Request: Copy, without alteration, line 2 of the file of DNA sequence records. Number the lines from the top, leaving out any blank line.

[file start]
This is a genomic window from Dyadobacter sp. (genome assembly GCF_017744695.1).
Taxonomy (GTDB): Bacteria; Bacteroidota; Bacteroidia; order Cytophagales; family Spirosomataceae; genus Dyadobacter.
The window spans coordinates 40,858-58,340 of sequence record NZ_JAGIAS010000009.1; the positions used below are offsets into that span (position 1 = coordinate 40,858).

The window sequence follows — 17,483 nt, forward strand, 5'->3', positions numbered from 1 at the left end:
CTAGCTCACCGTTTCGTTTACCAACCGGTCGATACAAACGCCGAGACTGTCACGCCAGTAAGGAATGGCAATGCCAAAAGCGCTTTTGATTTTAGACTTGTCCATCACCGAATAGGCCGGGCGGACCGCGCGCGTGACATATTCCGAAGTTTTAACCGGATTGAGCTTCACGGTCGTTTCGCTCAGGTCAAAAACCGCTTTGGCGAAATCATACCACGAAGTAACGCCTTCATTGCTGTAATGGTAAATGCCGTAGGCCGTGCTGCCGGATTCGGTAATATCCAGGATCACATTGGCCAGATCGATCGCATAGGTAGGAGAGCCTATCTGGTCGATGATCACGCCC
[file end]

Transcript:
Taxonomy (GTDB): Bacteria; Bacteroidota; Bacteroidia; order Cytophagales; family Spirosomataceae; genus Dyadobacter.